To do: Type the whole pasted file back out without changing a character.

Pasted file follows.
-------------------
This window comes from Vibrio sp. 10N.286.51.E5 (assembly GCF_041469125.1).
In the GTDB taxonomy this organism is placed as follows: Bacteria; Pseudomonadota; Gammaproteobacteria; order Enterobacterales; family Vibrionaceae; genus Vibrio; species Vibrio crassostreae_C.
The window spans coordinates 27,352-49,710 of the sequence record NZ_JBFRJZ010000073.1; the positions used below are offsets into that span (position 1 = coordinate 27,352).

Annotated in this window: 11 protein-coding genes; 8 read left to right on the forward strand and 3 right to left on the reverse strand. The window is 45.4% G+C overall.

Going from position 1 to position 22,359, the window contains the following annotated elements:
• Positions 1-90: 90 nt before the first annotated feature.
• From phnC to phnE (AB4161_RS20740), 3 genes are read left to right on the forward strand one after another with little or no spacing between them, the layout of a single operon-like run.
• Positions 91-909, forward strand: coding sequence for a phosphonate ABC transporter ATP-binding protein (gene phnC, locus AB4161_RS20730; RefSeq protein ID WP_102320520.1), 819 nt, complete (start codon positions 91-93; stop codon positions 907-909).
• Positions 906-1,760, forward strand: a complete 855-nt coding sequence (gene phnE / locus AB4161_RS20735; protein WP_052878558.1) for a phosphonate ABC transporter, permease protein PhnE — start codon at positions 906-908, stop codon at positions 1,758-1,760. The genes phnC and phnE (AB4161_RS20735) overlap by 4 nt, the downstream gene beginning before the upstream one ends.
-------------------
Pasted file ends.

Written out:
This window comes from Vibrio sp. 10N.286.51.E5 (assembly GCF_041469125.1).
In the GTDB taxonomy this organism is placed as follows: Bacteria; Pseudomonadota; Gammaproteobacteria; order Enterobacterales; family Vibrionaceae; genus Vibrio; species Vibrio crassostreae_C.
The window spans coordinates 27,352-49,710 of the sequence record NZ_JBFRJZ010000073.1; the positions used below are offsets into that span (position 1 = coordinate 27,352).

Annotated in this window: 11 protein-coding genes; 8 read left to right on the forward strand and 3 right to left on the reverse strand. The window is 45.4% G+C overall.

Going from position 1 to position 22,359, the window contains the following annotated elements:
• Positions 1-90: 90 nt before the first annotated feature.
• From phnC to phnE (AB4161_RS20740), 3 genes are read left to right on the forward strand one after another with little or no spacing between them, the layout of a single operon-like run.
• Positions 91-909, forward strand: coding sequence for a phosphonate ABC transporter ATP-binding protein (gene phnC, locus AB4161_RS20730; RefSeq protein ID WP_102320520.1), 819 nt, complete (start codon positions 91-93; stop codon positions 907-909).
• Positions 906-1,760, forward strand: a complete 855-nt coding sequence (gene phnE / locus AB4161_RS20735; protein WP_052878558.1) for a phosphonate ABC transporter, permease protein PhnE — start codon at positions 906-908, stop codon at positions 1,758-1,760. The genes phnC and phnE (AB4161_RS20735) overlap by 4 nt, the downstream gene beginning before the upstream one ends.